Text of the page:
Supporting Law Teachers to Navigate a Challenging Transition

Professor Nick James

Right now, teachers across Australia and around the world are working hard to navigate the transition from traditional modes of delivery to new modes of delivery including online, distance, and multi-modal. Law teachers are certainly not exempt from having to make this transition, and for many of us, our loyalty to traditional teaching methods is making the transition particularly challenging. Moving to new methods of delivery requires more than learning how to use the tools, although that itself can be a significant challenge. It requires a willingness and an ability to reconsider some of our most deeply held assumptions about what it means to teach law effectively. Many of us have tended to take for granted our ability to stand in front of a class and talk to them for a few hours a week about the subject content, and then spend time with our students in smaller groups, in tutorials, discussing the content, using it to solve problems, clarifying our students’ misperceptions, and evaluating our students’ learning. We can of course continue to do these things in a virtual environment, but the challenge associated with replicating the ‘real’ world environments is forcing us to ask ourselves: how can I best facilitate my students learning what I need them to learn, and how can I best assess whether or not my students have achieved the learning objectives I have set for them?

Fortunately, some of our colleagues have been using technology enabled teaching methods for years. And these pioneers have recently been demonstrating extraordinary generosity in sharing their expertise with the rest of us. The CPLE has formed a community of practice and gathered together some examples of this generosity on the front page of its site here. These examples include the following:

  • Kate Galloway (Griffith University) explains that we need to ‘fix our own masks before assisting others’. She reassures us that it’s okay for us not to know what we are doing, and that it’s often best to keep it simple: we don’t need to immediately master the technologies, we just need to do the minimum necessary to communicate with our students remotely and deliver the content effectively.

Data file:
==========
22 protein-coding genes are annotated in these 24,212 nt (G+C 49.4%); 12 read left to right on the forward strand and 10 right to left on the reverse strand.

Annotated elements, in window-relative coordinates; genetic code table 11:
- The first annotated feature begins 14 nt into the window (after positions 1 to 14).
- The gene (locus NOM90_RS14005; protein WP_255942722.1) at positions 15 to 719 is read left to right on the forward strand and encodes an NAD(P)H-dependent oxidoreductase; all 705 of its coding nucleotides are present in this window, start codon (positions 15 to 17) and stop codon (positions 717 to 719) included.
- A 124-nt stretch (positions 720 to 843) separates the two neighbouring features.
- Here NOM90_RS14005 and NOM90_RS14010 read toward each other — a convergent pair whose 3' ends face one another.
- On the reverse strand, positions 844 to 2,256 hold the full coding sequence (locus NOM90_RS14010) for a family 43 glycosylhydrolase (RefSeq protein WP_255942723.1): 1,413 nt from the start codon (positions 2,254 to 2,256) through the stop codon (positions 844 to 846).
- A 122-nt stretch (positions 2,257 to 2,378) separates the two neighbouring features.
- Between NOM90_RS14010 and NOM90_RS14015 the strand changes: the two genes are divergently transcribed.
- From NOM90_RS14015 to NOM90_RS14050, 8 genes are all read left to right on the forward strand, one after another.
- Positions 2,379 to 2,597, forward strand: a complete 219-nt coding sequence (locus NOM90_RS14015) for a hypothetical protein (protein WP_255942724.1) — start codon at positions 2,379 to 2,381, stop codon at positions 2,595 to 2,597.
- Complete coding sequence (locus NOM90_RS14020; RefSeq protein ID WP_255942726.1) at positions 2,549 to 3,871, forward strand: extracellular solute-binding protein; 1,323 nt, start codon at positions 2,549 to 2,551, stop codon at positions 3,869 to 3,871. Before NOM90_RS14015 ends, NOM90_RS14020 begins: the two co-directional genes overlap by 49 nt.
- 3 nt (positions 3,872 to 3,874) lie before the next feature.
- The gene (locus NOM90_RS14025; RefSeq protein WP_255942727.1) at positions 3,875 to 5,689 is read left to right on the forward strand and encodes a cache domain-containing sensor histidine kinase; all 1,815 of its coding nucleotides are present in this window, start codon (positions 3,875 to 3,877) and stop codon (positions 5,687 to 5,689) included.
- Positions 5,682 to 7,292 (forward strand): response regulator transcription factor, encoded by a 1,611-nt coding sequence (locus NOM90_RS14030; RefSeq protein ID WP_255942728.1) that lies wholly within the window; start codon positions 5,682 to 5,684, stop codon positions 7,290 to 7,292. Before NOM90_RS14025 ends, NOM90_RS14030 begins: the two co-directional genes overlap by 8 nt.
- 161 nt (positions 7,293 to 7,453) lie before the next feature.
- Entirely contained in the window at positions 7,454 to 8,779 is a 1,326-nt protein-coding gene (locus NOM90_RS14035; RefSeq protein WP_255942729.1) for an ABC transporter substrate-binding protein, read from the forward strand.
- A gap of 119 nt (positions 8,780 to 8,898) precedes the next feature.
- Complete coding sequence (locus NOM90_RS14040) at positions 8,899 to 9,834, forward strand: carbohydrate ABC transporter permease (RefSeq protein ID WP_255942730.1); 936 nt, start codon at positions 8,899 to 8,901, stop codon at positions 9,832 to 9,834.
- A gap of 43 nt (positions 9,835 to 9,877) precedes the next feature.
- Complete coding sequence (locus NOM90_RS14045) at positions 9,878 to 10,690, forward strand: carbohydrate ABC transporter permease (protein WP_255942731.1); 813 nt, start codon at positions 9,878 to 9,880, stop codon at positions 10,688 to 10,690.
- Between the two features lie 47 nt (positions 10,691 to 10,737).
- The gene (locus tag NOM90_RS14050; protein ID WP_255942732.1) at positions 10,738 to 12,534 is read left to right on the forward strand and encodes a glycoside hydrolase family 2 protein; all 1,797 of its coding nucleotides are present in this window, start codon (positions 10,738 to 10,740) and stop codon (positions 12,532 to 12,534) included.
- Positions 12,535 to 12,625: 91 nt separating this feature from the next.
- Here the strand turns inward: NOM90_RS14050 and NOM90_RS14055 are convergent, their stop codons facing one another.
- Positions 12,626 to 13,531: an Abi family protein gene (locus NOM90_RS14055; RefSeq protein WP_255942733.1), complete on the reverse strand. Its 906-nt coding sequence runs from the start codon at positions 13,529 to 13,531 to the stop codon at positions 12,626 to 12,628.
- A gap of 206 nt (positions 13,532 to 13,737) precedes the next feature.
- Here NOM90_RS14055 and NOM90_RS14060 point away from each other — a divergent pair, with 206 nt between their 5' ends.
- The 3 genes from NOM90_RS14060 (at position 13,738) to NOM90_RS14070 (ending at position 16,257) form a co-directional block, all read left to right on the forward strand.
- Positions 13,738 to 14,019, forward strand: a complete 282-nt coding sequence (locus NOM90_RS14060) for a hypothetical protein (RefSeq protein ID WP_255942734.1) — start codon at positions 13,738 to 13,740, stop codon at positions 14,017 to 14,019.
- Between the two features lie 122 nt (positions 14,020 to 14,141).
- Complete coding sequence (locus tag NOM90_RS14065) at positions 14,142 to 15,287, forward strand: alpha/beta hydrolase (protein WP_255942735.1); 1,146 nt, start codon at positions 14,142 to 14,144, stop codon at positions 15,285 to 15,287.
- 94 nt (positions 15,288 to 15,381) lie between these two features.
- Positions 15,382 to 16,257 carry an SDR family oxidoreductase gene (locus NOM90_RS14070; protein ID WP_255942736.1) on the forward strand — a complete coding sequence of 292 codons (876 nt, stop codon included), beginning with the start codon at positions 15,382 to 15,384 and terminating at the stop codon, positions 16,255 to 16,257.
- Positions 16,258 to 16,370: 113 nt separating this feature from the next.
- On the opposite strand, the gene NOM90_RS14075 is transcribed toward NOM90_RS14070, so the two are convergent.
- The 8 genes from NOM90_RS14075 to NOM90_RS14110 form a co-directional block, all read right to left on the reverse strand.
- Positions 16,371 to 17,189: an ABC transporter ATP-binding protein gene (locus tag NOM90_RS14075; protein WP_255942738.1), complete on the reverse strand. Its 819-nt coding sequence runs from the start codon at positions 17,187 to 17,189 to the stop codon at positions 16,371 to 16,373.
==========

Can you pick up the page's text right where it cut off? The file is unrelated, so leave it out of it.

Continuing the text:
• Zachary Herrmann (University of Pennsylvania) has drawn upon his experience with online instruction to prepare a list of practical tips, including emphasising the importance of paying attention to our students’ emotional health: we should be mindful of the fact that many of our students will be concerned about their health and that of their loved ones, dealing with financial or housing problems, or simply struggling to cope with the unfolding crisis. Take the time to connect with each student individually, if possible, and check to see how they are doing.
  • Kylie Fletcher (CPLE, Bond University) has shared a simple but effective FAQ that she has provided to her student in response to many of the questions they are seeking answers to.
  • Wiley has generously shared a suite of online resources exploring such topics as locating good quality open access learning resources, developing authentic assessment for the online classroom, and facilitating critical thinking by students in online environments.

These resources are periodically supplemented by other resources as they come to hand. It is likely that you also have resources and support provided by the learning and teaching teams at your own universities.
Finally, while we are all taking the time to develop our teaching skills and learning new teaching techniques, it is worthwhile upgrading our knowledge of the fundamentals of legal education, its history, contexts and contemporary challenges. The CPLE has made available a suite of six online modules on The Foundations of Legal Education that can be accessed, free of charge, here.
Good luck on your learning journey, and stay healthy.

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